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Do Ferrets Eat Snakes? Vet-Reviewed Facts

Jana Blagojevic

By Jana Blagojevic

black footed ferret in the field

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Dr. Chyrle Bonk Photo

Reviewed & Fact-Checked By

Dr. Chyrle Bonk

DVM (Veterinarian)

The information is current and up-to-date in accordance with the latest veterinarian research.

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Here’s a question that’s up for interpretation. That’s because pet ferrets, as we know them, are a species that doesn’t exist in the wild, so it’s unlikely that a pet ferret would come across a snake unless you happen to have a pet one of those as well. To answer the question ‘do ferrets eat snakes?’ we’ll have to extrapolate from what we know about pet ferrets and some related wild species, the Black Footed ferret and European polecat. Wild ferrets are indeed able to kill and eat snakes.

ferret_divider_grey_hepper

Ferret Diet In the Wild

Again, it’s important to make the distinction that wild ferrets are a different species than our domestic pets. Wild ferret species include the Black Footed ferret and the European and Siberian polecat. It is believed that domestic ferrets descended from the European polecat.

Ferrets are obligate carnivores. They need meat to survive. In the wild, these animals largely prey on small mammals. Black Footed ferrets, in particular, eat Prairie dogs almost exclusively, while polecats tend to eat mostly rabbits. Their long, slender bodies are easily able to get into dens of Prairie dogs and rabbits making for an easy hunt. They may also devour mice and other small mammals along with the occasional bird, amphibian or even worm.

Snakes aren’t on their list of common foods, but based on their other regular prey, it would make sense that a wild ferret, or polecat, might eat a snake if the opportunity presented itself. Killing and eating snakes would likely be more of an act of defense of their den rather than a preferred hunt. Given a wild ferret’s muscular body and razor-sharp teeth, it would seem likely that a ferret could kill and eat an appropriately sized snake.

black footed ferret in the hole
Image Credit: Kerry Hargrove, Shutterstock

Ideal Diet for Pet Ferrets

On the other side of this are pet ferrets. Pet ferrets are slightly different from their wild ancestors because rather than hunting, they depend on their owners for food. The food they eat in captivity is very similar to what you would feed your cat, another obligate carnivore. They can’t digest plants effectively, so their diet should consist of only meat. There are a lot of commercial foods for ferrets that can be great, just be sure to always look for only meat ingredients and ask your veterinarian for recommendations.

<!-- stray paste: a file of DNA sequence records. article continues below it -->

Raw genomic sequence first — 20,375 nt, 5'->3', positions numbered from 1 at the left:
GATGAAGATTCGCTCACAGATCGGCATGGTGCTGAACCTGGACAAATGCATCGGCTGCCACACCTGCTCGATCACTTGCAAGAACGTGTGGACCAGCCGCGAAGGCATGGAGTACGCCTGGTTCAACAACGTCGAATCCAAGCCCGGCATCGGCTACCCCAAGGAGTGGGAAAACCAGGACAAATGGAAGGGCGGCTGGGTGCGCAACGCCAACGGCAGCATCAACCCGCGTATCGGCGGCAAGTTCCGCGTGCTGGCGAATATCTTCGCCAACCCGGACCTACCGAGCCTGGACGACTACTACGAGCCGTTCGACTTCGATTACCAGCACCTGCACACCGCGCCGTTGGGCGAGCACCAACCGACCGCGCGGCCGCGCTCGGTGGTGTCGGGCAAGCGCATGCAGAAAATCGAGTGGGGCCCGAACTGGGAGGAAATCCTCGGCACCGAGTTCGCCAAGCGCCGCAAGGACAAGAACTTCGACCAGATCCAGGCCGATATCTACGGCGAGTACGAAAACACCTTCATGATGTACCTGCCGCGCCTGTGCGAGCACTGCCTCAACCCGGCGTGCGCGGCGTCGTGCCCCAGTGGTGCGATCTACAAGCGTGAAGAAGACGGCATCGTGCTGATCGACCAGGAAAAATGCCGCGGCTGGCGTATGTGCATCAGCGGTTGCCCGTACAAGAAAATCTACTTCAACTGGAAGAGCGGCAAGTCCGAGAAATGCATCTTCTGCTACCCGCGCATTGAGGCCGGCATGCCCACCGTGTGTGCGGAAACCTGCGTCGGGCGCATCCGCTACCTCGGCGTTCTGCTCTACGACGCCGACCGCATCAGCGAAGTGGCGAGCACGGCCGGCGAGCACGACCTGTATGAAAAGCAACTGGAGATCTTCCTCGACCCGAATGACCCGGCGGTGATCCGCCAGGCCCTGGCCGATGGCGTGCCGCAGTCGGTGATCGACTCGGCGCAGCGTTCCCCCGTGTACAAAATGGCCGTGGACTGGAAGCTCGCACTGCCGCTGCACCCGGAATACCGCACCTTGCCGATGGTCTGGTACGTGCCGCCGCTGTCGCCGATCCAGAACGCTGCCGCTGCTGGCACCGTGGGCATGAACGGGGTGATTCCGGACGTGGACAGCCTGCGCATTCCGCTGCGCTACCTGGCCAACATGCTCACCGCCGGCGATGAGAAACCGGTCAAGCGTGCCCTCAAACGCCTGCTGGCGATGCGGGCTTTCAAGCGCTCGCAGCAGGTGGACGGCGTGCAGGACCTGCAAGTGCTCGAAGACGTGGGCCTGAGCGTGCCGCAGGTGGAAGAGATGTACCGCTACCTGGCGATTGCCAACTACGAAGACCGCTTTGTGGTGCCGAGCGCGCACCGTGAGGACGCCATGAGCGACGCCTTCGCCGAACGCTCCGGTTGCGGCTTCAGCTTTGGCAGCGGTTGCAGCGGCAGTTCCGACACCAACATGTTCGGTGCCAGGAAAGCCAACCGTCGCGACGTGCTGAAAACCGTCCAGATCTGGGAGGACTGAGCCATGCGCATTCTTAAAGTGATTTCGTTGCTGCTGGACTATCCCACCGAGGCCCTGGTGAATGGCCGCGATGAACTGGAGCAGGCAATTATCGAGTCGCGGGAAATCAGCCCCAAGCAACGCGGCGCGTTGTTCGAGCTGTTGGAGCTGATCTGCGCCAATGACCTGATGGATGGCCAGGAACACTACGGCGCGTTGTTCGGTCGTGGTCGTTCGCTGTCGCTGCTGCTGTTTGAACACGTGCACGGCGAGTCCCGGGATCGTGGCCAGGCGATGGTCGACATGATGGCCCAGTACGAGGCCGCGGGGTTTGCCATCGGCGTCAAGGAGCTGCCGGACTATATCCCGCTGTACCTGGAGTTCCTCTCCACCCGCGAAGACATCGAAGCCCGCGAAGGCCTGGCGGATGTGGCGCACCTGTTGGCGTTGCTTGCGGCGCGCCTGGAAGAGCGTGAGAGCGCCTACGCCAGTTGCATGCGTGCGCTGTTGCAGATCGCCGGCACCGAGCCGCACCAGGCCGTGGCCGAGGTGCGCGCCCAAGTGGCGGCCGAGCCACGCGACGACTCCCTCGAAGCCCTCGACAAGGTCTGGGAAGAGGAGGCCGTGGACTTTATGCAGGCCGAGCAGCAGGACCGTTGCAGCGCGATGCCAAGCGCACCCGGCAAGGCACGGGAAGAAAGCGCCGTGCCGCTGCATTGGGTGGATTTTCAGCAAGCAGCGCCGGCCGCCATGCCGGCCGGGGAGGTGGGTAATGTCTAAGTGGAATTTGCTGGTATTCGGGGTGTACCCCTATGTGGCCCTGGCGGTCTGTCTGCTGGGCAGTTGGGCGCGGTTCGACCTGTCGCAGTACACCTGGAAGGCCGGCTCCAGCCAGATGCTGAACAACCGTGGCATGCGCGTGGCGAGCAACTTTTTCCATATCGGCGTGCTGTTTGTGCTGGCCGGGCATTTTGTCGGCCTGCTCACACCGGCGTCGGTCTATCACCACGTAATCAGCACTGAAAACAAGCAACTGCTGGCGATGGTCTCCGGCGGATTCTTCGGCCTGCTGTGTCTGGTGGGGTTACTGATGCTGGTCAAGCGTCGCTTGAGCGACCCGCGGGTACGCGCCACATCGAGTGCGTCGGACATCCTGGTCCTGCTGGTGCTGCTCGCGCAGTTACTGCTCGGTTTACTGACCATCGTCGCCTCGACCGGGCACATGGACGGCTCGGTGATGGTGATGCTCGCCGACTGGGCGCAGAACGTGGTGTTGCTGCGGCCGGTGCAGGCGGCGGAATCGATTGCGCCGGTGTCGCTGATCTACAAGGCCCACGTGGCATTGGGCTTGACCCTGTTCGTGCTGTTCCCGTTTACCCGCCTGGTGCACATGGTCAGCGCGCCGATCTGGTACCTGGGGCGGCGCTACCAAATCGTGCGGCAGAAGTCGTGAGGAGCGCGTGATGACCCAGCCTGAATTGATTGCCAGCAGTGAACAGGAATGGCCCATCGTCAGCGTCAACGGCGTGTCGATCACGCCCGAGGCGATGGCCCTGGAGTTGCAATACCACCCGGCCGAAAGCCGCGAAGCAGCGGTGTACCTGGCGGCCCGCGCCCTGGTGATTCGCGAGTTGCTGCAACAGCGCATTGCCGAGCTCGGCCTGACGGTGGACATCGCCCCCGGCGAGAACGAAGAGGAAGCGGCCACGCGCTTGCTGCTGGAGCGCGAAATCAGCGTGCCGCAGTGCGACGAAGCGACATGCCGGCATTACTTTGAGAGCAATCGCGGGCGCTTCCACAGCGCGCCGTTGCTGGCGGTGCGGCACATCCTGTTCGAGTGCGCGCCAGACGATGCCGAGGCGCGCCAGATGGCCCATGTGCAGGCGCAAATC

You may find that some people recommend feeding cat food to your ferret, but we wouldn’t suggest it because ferret diets are often higher in protein and lower in carbohydrates. Long-term consumption of cat food can lead to nutrient deficiencies and digestive issues in ferrets.

Can Ferrets Kill and Eat Snakes?

So now that we’ve touched on the differences in diets between the Black Footed ferret and European polecat versus our domestic ferrets, we can see that there are some similarities and some definite differences. All species are obligate carnivores, need to eat animal protein. In the wild, this protein is procured through hunting. Since domestic ferrets are likely descendants of European polecats, it would make sense that they still harbor some of those hunting instincts. Even though those instincts aren’t necessary for their survival in captivity, they may still come out when confronted with animals such as snakes.

All this is to say that if your pet ferret were shown a snake, they may be able to kill and eat it, especially if they feel threatened by it. Of course, this would depend on the size of the snake. Pet ferrets may have come from great hunters, but they will more than likely back down from snakes that are a lot larger than they are.

black footed ferret running
Image Credit: Kerry Hargrove, Shutterstock

Predators of Ferrets

Fortunately, ferret-snake interactions are few and far between. However, one of the worst enemies of wild ferrets are birds of prey, such as eagles and owls. Bobcats, badgers, and foxes are also considered predators of ferrets.

It’s also important if you keep a pet ferret with other animals, such as dogs, you should carefully introduce them to one another to avoid any fighting or unwanted behavior from either of them. Only allow interactions under supervision and make sure your ferret has a safe cage to be in when you’re not around. And if you have a pet snake along with a ferret, we suggest you keep them separated.

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Final Thoughts

Even though ferrets look very sweet and cute, they have descended from very skilled hunters, the European polecat. The polecat, along with a close relative, the Black Footed ferret have skill and ferocity which takes them up against different kinds of small mammal prey. This may even include snakes from time to time. With this in mind, it’s important to keep pet snakes and ferrets separated and even use caution and supervision when allowing ferrets and other pets, such as dogs and cats, to interact as well.


Featured Image Credit: Kerry Hargrove, Shutterstock

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